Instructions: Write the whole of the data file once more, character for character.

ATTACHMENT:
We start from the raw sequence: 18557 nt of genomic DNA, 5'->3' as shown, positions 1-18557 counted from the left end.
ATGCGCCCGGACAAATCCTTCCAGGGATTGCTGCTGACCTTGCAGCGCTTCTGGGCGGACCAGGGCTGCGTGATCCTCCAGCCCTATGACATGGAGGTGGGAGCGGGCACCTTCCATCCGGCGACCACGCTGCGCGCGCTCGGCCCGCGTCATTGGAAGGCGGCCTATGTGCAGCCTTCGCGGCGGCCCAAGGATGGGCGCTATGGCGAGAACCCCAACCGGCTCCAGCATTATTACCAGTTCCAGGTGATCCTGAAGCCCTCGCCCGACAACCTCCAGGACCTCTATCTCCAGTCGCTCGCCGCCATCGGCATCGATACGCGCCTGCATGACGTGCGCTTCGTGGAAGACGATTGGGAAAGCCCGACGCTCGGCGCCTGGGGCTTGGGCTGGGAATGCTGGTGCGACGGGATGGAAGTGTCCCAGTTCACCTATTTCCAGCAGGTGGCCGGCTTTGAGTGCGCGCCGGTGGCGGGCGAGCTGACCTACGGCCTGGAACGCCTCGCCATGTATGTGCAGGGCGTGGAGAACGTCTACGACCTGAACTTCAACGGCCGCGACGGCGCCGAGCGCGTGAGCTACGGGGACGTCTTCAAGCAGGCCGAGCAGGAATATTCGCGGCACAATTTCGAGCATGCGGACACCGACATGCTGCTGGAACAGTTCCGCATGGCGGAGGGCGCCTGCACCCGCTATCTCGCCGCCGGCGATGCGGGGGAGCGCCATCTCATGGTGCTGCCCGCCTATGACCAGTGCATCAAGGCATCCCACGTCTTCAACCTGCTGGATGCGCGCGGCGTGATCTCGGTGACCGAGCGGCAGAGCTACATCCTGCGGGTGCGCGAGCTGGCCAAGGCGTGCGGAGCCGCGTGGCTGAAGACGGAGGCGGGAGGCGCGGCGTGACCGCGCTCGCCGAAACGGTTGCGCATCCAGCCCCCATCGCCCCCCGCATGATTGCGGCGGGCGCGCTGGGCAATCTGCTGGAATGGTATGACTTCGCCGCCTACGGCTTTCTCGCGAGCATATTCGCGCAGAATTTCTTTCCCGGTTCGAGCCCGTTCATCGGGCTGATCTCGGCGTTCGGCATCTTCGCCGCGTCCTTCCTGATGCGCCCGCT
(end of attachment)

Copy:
We start from the raw sequence: 18557 nt of genomic DNA, 5'->3' as shown, positions 1-18557 counted from the left end.
ATGCGCCCGGACAAATCCTTCCAGGGATTGCTGCTGACCTTGCAGCGCTTCTGGGCGGACCAGGGCTGCGTGATCCTCCAGCCCTATGACATGGAGGTGGGAGCGGGCACCTTCCATCCGGCGACCACGCTGCGCGCGCTCGGCCCGCGTCATTGGAAGGCGGCCTATGTGCAGCCTTCGCGGCGGCCCAAGGATGGGCGCTATGGCGAGAACCCCAACCGGCTCCAGCATTATTACCAGTTCCAGGTGATCCTGAAGCCCTCGCCCGACAACCTCCAGGACCTCTATCTCCAGTCGCTCGCCGCCATCGGCATCGATACGCGCCTGCATGACGTGCGCTTCGTGGAAGACGATTGGGAAAGCCCGACGCTCGGCGCCTGGGGCTTGGGCTGGGAATGCTGGTGCGACGGGATGGAAGTGTCCCAGTTCACCTATTTCCAGCAGGTGGCCGGCTTTGAGTGCGCGCCGGTGGCGGGCGAGCTGACCTACGGCCTGGAACGCCTCGCCATGTATGTGCAGGGCGTGGAGAACGTCTACGACCTGAACTTCAACGGCCGCGACGGCGCCGAGCGCGTGAGCTACGGGGACGTCTTCAAGCAGGCCGAGCAGGAATATTCGCGGCACAATTTCGAGCATGCGGACACCGACATGCTGCTGGAACAGTTCCGCATGGCGGAGGGCGCCTGCACCCGCTATCTCGCCGCCGGCGATGCGGGGGAGCGCCATCTCATGGTGCTGCCCGCCTATGACCAGTGCATCAAGGCATCCCACGTCTTCAACCTGCTGGATGCGCGCGGCGTGATCTCGGTGACCGAGCGGCAGAGCTACATCCTGCGGGTGCGCGAGCTGGCCAAGGCGTGCGGAGCCGCGTGGCTGAAGACGGAGGCGGGAGGCGCGGCGTGACCGCGCTCGCCGAAACGGTTGCGCATCCAGCCCCCATCGCCCCCCGCATGATTGCGGCGGGCGCGCTGGGCAATCTGCTGGAATGGTATGACTTCGCCGCCTACGGCTTTCTCGCGAGCATATTCGCGCAGAATTTCTTTCCCGGTTCGAGCCCGTTCATCGGGCTGATCTCGGCGTTCGGCATCTTCGCCGCGTCCTTCCTGATGCGCCCGCT